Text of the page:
Silver Lake, Oregon might be the actual middle of nowhere. Planted deep in the windswept high desert, it’s a 150-person town so minuscule a splattering bug on the windshield would cause you to miss it. It’s a gas-station-that-doubles-as-the-pizza-place type of town. Yet I've momentarily escaped the city of Portland—the food sanctuary I call home—for dusty Silver Lake, and I've come to eat. In this most unlikely of settings, the Cowboy Dinner Tree restaurant sits four bumpy miles off the five-block main street.
“Some people roll up here and they tease, they think someone brought them out here to kill them and bury them in the desert,” Angel Roscoe laughs as we huddle around the gift shop’s wood stove on a blustery afternoon. Outside, the low-lying mid-November sun casts an ethereal glow on the sagebrush hugging the adorably lopsided restaurant owned by Angel, a Silver Lake native, and her husband Jamie. One look around and I admit that Cowboy Dinner Tree, saddled neatly on the border between dense national forest and the vast surrounding desert, certainly seems like an auspicious place to ditch a body, but most visitors actually arrive with the intention of burying their hunger instead.
“You have to try to get here,” Angel says, “In a day and age where everything is so readily available, I think people like the idea of an adventure coming out here.” Adventure is no understatement. Driving out to the three-room restaurant, I steeled myself behind the wheel as I swerved first past a coyote, then a wolf, and then an entire field of wide-eyed antelope ambling worrisomely close to the road.
Entering the space feels like stepping into a Western-themed amusement park. There is no menu, no cellphone service, no substitutions, and 12-volt electricity that barely illuminates the worn, wood-paneled interior littered with relics of cowboys past. The towering juniper tree standing protectively over the restaurant was adopted as a beacon for cattle ranchers driving their grazing herds through the area during the late 1800s. A chuckwagon, christened the “Dinner Tree,” was established on site at the time and beckoned cowboys looking for a bit of warmth and a bite on their cow-hustling routes. The restaurant might have walls, but its roots remain in the chuckwagon.
The cash-only spot has served two mains since its inception in 1992 and it’s not looking to diversify anytime soon. The most notorious offering, a football-sized 30-ounce top sirloin steak, arrives off the custom-rigged grill that can simultaneously sizzle up to 60 of those steaks at any given time. Since taking the reins of the restaurant in 2012, “We’ve cooked about 160,000-220,000 steaks and they’re almost two pounds apiece, so you can do the math on that,” Jamie says (I don’t).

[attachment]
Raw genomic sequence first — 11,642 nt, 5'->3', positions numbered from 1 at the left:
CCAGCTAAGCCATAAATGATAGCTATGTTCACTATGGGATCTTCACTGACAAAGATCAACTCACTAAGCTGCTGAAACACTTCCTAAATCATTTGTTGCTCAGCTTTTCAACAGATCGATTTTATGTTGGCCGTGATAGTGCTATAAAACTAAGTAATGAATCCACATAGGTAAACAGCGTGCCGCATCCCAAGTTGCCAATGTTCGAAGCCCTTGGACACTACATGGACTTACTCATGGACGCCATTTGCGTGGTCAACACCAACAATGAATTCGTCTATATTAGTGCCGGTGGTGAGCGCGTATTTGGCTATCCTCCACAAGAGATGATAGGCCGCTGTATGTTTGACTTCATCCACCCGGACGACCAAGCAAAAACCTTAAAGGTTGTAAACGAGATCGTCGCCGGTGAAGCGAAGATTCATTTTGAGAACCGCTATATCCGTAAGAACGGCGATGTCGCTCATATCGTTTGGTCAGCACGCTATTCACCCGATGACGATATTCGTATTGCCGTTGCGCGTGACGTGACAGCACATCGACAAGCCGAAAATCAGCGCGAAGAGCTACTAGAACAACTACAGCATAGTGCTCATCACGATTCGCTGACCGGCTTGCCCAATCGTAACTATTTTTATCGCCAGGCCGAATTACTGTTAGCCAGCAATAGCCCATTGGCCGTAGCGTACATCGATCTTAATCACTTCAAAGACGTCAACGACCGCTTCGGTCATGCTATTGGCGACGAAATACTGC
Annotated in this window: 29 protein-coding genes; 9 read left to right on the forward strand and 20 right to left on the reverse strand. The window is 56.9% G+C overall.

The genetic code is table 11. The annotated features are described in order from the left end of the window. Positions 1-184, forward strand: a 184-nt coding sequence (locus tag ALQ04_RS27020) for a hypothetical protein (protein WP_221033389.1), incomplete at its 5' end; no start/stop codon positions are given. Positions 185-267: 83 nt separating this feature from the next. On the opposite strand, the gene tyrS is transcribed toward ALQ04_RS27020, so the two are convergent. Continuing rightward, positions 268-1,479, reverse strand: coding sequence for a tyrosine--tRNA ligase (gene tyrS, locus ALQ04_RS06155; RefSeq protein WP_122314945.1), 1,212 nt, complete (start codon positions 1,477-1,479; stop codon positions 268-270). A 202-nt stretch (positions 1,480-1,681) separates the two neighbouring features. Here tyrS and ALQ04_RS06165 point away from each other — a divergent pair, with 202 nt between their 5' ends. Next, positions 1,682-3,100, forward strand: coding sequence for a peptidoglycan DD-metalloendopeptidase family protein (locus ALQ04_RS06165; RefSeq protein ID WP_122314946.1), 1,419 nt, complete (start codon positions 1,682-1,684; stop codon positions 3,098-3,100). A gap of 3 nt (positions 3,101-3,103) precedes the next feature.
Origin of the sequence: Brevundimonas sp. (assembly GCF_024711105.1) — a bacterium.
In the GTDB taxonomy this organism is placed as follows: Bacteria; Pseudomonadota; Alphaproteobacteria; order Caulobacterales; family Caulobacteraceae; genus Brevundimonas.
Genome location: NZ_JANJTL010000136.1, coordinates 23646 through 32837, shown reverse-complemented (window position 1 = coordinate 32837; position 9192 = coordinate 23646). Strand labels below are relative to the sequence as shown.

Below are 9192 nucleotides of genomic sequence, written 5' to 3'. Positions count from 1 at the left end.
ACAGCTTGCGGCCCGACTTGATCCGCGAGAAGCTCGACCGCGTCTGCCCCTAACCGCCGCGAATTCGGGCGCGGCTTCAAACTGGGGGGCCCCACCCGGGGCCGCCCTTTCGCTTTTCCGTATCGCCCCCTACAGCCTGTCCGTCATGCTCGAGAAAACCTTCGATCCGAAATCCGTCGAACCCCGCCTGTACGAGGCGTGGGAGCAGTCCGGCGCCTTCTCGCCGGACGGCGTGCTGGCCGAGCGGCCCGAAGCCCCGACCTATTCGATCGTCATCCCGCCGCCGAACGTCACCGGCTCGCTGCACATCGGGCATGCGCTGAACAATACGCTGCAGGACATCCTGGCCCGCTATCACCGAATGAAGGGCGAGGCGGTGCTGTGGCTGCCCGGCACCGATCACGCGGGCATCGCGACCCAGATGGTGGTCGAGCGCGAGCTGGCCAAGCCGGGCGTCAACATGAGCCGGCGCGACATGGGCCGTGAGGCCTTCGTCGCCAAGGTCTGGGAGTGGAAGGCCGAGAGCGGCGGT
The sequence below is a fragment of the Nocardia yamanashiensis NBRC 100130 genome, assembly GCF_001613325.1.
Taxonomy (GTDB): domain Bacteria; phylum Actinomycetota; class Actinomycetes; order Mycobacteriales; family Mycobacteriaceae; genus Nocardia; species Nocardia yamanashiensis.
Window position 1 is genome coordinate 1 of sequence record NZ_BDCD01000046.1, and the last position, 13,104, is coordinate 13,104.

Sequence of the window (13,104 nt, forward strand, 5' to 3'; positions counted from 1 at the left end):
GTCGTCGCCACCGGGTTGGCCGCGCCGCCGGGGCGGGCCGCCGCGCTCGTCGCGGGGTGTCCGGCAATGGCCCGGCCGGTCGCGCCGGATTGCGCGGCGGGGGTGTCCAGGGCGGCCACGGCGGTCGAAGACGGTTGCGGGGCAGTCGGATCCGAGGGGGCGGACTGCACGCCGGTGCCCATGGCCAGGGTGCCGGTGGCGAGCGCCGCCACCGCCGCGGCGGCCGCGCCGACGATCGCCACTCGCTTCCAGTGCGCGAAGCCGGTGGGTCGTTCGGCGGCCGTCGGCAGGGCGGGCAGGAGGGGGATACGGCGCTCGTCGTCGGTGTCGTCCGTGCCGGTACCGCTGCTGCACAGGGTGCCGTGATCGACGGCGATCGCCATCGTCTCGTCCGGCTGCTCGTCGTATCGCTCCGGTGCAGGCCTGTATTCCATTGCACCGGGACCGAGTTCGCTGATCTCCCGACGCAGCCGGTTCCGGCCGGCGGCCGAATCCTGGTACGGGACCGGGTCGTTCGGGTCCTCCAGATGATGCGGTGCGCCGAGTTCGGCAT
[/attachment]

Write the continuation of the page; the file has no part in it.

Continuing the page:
An entire dry-rubbed, roasted chicken is the other option. It arrives with browned skin so papery crisp, it cracks like a chip upon meeting the knife and glazes one’s lips with the sort of sheen all lip glosses should aspire to.
The recipes, Angel tells me, have been passed down from the restaurant’s first owner, Al Prom, whom she describes as “a true, to the core, buckaroo cowboy.” From the bean soup—an all-day, simmered affair of pinto and black beans with a secret spice blend—to the pans of pillowy sweet rolls, written recipes are nowhere to be found and all cooking is done purely by feel, the ingredients measured in palms.
READ MORE: What the World's Most Spiritual Cowboys Eat
So why travel hundreds, even thousands, of miles for home cooking? You know how when you go on a hike and all you have to eat is, like, a soggy flour tortilla slapped with raspberry jam but it tastes stupidly ambrosial? Cowboy Dinner Tree’s hinterland home and the rambling it takes to get there mimic that effect, coupled by the fact the food is actually worth coveting. Well, all that and a bit of dumb luck. “If we went to do this again in the middle of nowhere, it wouldn’t work,” says Angel, matter-of-factly. “It only works because it’s the Cowboy Dinner Tree.”